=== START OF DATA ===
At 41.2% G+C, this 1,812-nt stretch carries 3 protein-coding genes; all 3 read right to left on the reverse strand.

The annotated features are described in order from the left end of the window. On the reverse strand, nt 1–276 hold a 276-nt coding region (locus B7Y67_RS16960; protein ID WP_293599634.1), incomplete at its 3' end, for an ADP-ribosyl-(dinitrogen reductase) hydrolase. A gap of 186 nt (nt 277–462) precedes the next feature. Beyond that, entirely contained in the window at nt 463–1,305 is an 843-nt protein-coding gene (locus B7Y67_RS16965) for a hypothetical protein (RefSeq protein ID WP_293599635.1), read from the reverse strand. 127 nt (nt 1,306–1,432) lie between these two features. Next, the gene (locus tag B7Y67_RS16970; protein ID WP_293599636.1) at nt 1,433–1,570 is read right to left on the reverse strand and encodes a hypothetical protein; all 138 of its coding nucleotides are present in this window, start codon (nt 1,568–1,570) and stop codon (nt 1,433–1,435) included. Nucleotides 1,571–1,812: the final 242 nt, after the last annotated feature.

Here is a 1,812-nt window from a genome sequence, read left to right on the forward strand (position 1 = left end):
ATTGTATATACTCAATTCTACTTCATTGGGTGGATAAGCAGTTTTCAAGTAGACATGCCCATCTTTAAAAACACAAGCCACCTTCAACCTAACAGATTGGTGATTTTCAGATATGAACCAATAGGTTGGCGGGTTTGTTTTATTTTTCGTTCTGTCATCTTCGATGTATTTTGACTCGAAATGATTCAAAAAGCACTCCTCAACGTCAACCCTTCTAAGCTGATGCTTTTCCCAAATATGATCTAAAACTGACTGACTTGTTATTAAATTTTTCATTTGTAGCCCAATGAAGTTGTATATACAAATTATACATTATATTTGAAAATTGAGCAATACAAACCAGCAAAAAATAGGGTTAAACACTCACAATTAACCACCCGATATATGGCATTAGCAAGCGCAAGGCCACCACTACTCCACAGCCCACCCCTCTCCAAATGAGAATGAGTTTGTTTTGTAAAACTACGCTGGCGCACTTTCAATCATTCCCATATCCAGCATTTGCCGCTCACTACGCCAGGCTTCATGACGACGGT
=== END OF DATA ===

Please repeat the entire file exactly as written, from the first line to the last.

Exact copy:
At 41.2% G+C, this 1,812-nt stretch carries 3 protein-coding genes; all 3 read right to left on the reverse strand.

The annotated features are described in order from the left end of the window. On the reverse strand, nt 1–276 hold a 276-nt coding region (locus B7Y67_RS16960; protein ID WP_293599634.1), incomplete at its 3' end, for an ADP-ribosyl-(dinitrogen reductase) hydrolase. A gap of 186 nt (nt 277–462) precedes the next feature. Beyond that, entirely contained in the window at nt 463–1,305 is an 843-nt protein-coding gene (locus B7Y67_RS16965) for a hypothetical protein (RefSeq protein ID WP_293599635.1), read from the reverse strand. 127 nt (nt 1,306–1,432) lie between these two features. Next, the gene (locus tag B7Y67_RS16970; protein ID WP_293599636.1) at nt 1,433–1,570 is read right to left on the reverse strand and encodes a hypothetical protein; all 138 of its coding nucleotides are present in this window, start codon (nt 1,568–1,570) and stop codon (nt 1,433–1,435) included. Nucleotides 1,571–1,812: the final 242 nt, after the last annotated feature.

Here is a 1,812-nt window from a genome sequence, read left to right on the forward strand (position 1 = left end):
ATTGTATATACTCAATTCTACTTCATTGGGTGGATAAGCAGTTTTCAAGTAGACATGCCCATCTTTAAAAACACAAGCCACCTTCAACCTAACAGATTGGTGATTTTCAGATATGAACCAATAGGTTGGCGGGTTTGTTTTATTTTTCGTTCTGTCATCTTCGATGTATTTTGACTCGAAATGATTCAAAAAGCACTCCTCAACGTCAACCCTTCTAAGCTGATGCTTTTCCCAAATATGATCTAAAACTGACTGACTTGTTATTAAATTTTTCATTTGTAGCCCAATGAAGTTGTATATACAAATTATACATTATATTTGAAAATTGAGCAATACAAACCAGCAAAAAATAGGGTTAAACACTCACAATTAACCACCCGATATATGGCATTAGCAAGCGCAAGGCCACCACTACTCCACAGCCCACCCCTCTCCAAATGAGAATGAGTTTGTTTTGTAAAACTACGCTGGCGCACTTTCAATCATTCCCATATCCAGCATTTGCCGCTCACTACGCCAGGCTTCATGACGACGGT